According to the American Cancer Society, 13,000 women in the United States were diagnosed with invasive
in 2002, and about 4,100 women died from it that year. Thanks in large part to advanced screening methods, deaths from cervical cancer in the US have declined over the past 30 years. Worldwide, however, cervical cancer is responsible for more deaths in women each year than any other type of cancer.
Studies have established that cervical cancer is caused by
, which is transmitted sexually. Two types in particular—HPV-16 and HPV-18—account for about 70% of cervical cancers. Previous research has shown that a vaccine aimed at HPV-16 was effective in protecting against this infection and the precancerous changes associated with it.
Now, in a study published in the November 13, 2004 issue of
, researchers demonstrate that a vaccine aimed at both HPV-16 and HPV-18 effectively protects against both types of HPV infection as well as precancerous cervical changes.
About the Study
The researchers randomly assigned 1,113 women aged 15–25 years to receive either three doses of the HPV-16/18 vaccine or a placebo. The vaccines were given at the start of the study, and then one and six months after that.
The women were tested for infection with HPV-16 or HPV-18 as well as for precancerous changes to cervical cells at regular intervals for up to 27 months. Women with abnormal test results were advised to follow-up for appropriate treatment. In addition, the researchers repeatedly collected blood samples from the women to measure levels of protective antibodies against HPV-16 and HPV-18, which indicate how well the body reacted to the vaccine. Finally, the study participants reported any side effects they experienced within 30 days of receiving the vaccine.
Of the 1,113 women enrolled in the study, only 721 completed the entire study protocol, involving all three doses of HPV vaccine and follow-up tests. The researchers analyzed the effectiveness of the vaccine in all of the women, noting how many doses of the vaccine they received.
Women were excluded from the study if they had had more than six sexual partners; a history of an abnormal Pap test; surgical removal of part of the cervix; or already tested positive for antibodies to HPV-16 or HPV-18 within 90 days of beginning the study.
The researchers found that women who received at least one dose of the HPV vaccine had significantly fewer cases of HPV-16 or HPV-18 infection than women who had received the placebo.
In women who received all three vaccine doses and who participated in all of the specified testing and follow-up, the vaccine was 100% effective in preventing long-term HPV-16 and HPV-18 infection through 27 months.
Strikingly, the vaccine was also very effective in women who had only one or two of the three vaccine doses and who did not complete all of the recommended follow-up and testing. In these women, the vaccine was 95% effective in preventing long-term infection with HPV-16 or HPV-18 and 93% effective in preventing abnormal cellular changes of the cervix associated with HPV-16 or HPV-18. The vaccine also completely protected these women against precancerous changes to cervical tissue associated with HPV-16 and HPV-18.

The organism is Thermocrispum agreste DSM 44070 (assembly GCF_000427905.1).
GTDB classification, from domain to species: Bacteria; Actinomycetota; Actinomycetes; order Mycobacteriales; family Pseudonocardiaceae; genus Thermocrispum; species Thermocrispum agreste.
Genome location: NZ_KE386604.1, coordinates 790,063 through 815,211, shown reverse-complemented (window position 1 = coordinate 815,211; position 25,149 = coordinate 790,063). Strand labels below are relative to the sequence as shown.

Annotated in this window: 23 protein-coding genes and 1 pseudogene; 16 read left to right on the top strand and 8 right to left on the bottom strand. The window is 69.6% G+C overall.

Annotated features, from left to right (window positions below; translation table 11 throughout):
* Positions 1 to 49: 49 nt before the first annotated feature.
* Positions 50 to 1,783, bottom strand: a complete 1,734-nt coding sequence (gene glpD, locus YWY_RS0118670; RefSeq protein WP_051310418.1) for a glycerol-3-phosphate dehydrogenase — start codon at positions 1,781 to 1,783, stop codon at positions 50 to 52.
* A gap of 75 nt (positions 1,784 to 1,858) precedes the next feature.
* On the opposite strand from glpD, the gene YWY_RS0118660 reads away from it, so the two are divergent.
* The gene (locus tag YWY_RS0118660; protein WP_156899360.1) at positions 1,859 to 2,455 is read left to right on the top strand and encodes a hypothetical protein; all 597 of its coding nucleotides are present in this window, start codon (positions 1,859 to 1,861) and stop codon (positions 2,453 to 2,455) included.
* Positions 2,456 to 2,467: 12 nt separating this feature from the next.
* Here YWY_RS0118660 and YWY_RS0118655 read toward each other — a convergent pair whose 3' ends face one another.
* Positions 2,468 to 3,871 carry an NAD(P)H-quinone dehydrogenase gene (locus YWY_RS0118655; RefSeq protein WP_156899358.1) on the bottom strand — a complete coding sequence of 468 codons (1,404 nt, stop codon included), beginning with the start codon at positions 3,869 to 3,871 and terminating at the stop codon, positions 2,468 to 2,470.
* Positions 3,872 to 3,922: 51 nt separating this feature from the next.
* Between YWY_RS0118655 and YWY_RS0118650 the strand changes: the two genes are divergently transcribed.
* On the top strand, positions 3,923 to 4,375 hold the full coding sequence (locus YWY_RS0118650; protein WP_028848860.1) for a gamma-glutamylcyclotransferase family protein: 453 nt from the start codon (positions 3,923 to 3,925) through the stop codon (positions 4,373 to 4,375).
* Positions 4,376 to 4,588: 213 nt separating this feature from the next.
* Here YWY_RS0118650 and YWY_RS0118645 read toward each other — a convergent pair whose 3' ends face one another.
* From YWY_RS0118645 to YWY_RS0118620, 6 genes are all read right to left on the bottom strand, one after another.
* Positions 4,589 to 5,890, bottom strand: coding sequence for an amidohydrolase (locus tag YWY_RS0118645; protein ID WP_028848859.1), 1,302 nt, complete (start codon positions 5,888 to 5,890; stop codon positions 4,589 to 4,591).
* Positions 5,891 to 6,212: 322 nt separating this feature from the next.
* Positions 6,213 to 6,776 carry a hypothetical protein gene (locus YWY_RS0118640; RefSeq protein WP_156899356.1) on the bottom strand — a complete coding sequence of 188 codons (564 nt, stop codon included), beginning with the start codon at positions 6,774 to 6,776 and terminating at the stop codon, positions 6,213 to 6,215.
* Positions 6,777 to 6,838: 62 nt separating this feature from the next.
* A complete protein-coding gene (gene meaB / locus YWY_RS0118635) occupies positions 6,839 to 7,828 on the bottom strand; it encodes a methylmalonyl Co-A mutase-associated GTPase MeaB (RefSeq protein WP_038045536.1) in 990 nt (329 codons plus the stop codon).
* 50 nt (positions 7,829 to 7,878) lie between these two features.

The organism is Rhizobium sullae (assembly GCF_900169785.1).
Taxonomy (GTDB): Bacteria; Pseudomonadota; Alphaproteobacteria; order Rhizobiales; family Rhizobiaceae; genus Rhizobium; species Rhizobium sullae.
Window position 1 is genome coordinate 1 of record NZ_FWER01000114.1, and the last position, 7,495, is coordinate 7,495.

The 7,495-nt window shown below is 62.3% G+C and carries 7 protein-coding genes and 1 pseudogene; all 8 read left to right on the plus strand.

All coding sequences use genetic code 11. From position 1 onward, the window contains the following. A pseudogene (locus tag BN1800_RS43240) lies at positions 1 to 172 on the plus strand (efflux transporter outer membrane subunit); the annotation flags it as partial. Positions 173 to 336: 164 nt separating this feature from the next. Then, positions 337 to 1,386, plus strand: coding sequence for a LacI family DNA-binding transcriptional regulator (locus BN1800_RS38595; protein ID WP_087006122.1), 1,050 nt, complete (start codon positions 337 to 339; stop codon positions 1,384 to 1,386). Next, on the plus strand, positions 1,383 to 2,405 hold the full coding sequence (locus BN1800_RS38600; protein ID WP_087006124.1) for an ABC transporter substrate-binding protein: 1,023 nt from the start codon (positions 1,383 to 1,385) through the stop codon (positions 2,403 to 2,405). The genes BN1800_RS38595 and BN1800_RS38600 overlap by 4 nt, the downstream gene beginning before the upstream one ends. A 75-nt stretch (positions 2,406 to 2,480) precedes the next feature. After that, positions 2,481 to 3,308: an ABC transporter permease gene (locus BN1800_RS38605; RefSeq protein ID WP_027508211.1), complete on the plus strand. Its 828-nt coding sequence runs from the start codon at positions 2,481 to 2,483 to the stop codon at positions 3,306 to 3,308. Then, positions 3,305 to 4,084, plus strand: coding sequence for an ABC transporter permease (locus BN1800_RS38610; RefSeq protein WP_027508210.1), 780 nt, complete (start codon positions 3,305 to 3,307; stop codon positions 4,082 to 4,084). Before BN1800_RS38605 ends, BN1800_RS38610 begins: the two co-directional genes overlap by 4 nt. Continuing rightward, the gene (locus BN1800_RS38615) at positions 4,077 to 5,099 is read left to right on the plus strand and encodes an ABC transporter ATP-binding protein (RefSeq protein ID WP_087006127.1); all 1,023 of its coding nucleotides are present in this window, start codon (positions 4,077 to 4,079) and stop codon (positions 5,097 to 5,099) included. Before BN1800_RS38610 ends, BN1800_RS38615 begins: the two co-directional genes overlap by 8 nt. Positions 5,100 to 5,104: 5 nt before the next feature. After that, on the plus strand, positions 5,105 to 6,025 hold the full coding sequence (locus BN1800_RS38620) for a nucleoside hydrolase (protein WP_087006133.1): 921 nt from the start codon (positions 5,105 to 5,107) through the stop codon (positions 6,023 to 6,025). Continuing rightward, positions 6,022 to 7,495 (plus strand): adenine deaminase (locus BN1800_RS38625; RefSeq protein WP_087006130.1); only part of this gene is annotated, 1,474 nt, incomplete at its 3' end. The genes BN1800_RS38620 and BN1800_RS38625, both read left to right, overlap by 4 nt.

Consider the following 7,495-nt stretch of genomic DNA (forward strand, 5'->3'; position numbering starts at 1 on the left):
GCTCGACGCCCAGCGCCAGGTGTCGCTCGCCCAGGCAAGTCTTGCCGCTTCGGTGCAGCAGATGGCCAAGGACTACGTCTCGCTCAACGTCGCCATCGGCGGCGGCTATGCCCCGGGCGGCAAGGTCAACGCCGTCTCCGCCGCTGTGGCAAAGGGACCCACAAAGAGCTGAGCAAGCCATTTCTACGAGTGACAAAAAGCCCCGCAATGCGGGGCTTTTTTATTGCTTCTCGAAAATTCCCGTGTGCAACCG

By month seven, of the women who had received all three vaccine doses, 100% tested positive for antibodies to HPV-16 and 99.7% tested positive for antibodies to HPV-18.
None of the women in the vaccine or placebo groups reported any serious symptoms related to the injection.
There were two main limitations to this study. First, precancerous changes of the cervix occur very slowly, so 27 months is a relatively short follow-up for testing the ability of a vaccine to prevent cervical cancer. Second, while the study examined the relationship between the HPV vaccine and precancerous cervical changes, it did not test whether the vaccine protects against the development of cervical cancer itself.
How Does This Affect You?
This study found that the HPV vaccine effectively protects against infection with HPV-16 and HPV-18 as well as the precancerous changes to the cervix that often accompany them.
An editorial, also published in this issue of
, states that licensing of the HPV vaccine is not far away. This is encouraging news, as it could potentially prevent a significant number of HPV infections—and, it is hoped, cervical cancers—worldwide. However, important questions remain unanswered. For example, for how long is a woman protected against HPV once she is vaccinated?
Once available, health providers must emphasize that the HPV vaccine only protects against infection with HPV, not any other sexually transmitted diseases. In other words, the HPV vaccine should never be viewed as a license to practice unsafe sex. The best way to prevent HPV infection or any sexually transmitted disease is to use a condom. But remember that even condoms don’t work 100% of the time.
Harper DM et. al. Efficacy of a bivalent L1 virus-like particle vaccine in prevention of infection with human papillomavirus types 16 and 18 in young women: a randomized controlled trial.
. 2004; 364: 1757-1765.
Lehtinen M et. al. Vaccination against human papillomaviruses shows great promise. [Editorial.]
. 2004; 364: 1731-1732.
Please be aware that this information is provided to supplement the care
provided by your physician. It is neither intended nor implied to be a
substitute for professional medical advice. CALL YOUR HEALTHCARE PROVIDER
IMMEDIATELY IF YOU THINK YOU MAY HAVE A MEDICAL EMERGENCY. Always seek the
advice of your physician or other qualified health provider prior to
starting any new treatment or with any questions you may have regarding a